• Infantilizes autistic people (paints us as childlike in an extremely negative way)
  • Paints autistic people as a burden to their family and everyone around them
  • Promotes harmful stereotypes (like that we don’t feel empathy or can’t possibly want/have romantic and sexual relationships)
  • Pushes Person First Language

Note: not all stereotypes are necessarily harmful, and it’s not like autistic characters who fit certain stereotypes don’t exist. BUT it gets old when the only representation we see is autistic characters who are white, male, cisgender, heterosexual geniuses who are social outcasts and amazing at math. Autistic girls exist. Autistic people exist. Autistic queers exist, in abundance. Autistic people who aren’t geniuses and who suck at math exist. And portraying only the stereotype of the white heterosexual cisgender male does actively harm autistic people by making it harder for people who DON’T fit these stereotypes to get diagnosed or recognize autism in themselves.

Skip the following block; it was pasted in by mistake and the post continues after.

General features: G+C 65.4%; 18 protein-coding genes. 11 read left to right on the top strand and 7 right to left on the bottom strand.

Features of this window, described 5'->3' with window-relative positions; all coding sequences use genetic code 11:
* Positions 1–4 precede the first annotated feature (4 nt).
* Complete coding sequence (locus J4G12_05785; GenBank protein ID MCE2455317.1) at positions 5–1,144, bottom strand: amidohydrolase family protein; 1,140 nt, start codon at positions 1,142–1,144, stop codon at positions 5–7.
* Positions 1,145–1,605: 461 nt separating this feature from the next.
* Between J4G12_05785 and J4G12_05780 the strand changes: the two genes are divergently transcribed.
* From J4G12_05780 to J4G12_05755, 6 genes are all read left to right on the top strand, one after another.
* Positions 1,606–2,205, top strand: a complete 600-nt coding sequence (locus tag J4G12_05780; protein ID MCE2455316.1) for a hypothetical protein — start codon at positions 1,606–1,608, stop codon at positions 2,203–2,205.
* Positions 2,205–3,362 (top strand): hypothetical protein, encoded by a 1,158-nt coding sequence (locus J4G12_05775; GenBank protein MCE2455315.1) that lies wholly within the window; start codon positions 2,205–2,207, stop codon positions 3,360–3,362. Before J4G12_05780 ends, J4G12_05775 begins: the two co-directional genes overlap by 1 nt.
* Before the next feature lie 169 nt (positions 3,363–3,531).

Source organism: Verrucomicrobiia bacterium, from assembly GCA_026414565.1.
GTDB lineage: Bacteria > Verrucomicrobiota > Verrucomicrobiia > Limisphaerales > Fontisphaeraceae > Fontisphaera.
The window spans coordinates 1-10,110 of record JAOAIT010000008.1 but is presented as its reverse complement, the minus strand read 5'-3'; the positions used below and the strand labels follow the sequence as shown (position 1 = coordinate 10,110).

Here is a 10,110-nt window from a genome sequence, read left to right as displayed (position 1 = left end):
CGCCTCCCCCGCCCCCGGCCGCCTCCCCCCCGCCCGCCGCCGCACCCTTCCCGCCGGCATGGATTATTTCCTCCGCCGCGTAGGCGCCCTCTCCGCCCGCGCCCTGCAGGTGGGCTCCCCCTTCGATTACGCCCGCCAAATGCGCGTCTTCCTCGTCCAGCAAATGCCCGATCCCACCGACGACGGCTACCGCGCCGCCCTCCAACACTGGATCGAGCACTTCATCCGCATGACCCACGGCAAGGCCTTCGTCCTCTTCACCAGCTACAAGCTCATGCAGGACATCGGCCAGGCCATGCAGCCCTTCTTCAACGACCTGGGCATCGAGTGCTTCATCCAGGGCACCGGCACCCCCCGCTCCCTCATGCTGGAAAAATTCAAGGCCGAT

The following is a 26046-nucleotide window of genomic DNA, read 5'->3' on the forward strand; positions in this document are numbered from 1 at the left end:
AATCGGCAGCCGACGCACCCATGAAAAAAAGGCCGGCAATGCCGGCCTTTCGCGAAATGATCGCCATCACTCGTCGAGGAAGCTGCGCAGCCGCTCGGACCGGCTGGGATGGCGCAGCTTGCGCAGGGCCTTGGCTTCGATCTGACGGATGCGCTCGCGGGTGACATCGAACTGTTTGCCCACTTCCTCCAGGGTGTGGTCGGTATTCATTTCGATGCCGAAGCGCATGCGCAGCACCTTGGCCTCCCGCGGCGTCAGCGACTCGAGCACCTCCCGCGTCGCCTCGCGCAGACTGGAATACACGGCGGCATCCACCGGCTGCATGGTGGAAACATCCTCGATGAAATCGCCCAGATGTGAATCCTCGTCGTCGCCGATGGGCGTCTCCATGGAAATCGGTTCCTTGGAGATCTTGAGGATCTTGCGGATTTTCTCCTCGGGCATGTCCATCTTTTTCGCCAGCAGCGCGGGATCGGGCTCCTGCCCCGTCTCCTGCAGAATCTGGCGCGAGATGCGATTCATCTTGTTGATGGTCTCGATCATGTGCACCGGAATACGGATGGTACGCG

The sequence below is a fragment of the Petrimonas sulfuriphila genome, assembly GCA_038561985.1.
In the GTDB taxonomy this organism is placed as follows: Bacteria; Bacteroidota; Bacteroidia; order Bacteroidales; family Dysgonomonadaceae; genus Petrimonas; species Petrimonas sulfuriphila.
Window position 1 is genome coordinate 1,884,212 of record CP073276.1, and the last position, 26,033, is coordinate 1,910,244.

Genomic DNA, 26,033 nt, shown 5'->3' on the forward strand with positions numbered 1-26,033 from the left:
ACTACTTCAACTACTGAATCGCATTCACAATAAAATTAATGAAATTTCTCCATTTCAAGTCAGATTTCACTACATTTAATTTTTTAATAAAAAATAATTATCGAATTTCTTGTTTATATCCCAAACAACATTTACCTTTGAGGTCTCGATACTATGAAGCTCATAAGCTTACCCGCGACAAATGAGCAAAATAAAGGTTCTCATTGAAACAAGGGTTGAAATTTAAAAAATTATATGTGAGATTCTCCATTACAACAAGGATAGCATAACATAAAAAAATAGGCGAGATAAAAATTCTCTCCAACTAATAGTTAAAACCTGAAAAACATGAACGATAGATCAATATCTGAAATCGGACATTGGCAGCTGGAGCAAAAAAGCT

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Now, I’m gonna include an example of a book synopsis with horrible autistic rep as an example of what exactly NOT to do. Just the synopsis itself talks about autistic people horribly:

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First of all, the use of the word “quirks” is annoying because it kinda seems dismissive of the fact that autistic people may need extra support in some areas of their life. Then there’s the fact that she revers to Levi as “one giant temper-tantrum” which is a horribly dehumanizing way to refer to an autistic person. And then there’s the fact that “sickness” is used in correlation to autism. I know from reading a review that Levi also has schizophrenia and bipolar disorder. But that’s not mentioned anywhere in the synopsis, so it sounds like autism is being equated to a ‘sickness’ or mental illness, which is not ok. This synopsis wasn’t already bad enough, but the book itself is just as horrible. A review is provided below under the ‘bad and ugly rep’ category.



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(autistic rep written by autistic authors)

(not including reviews for these ones, simply cause you need to know about the rep is that it’s own voices and I’ve read and loved all of them.)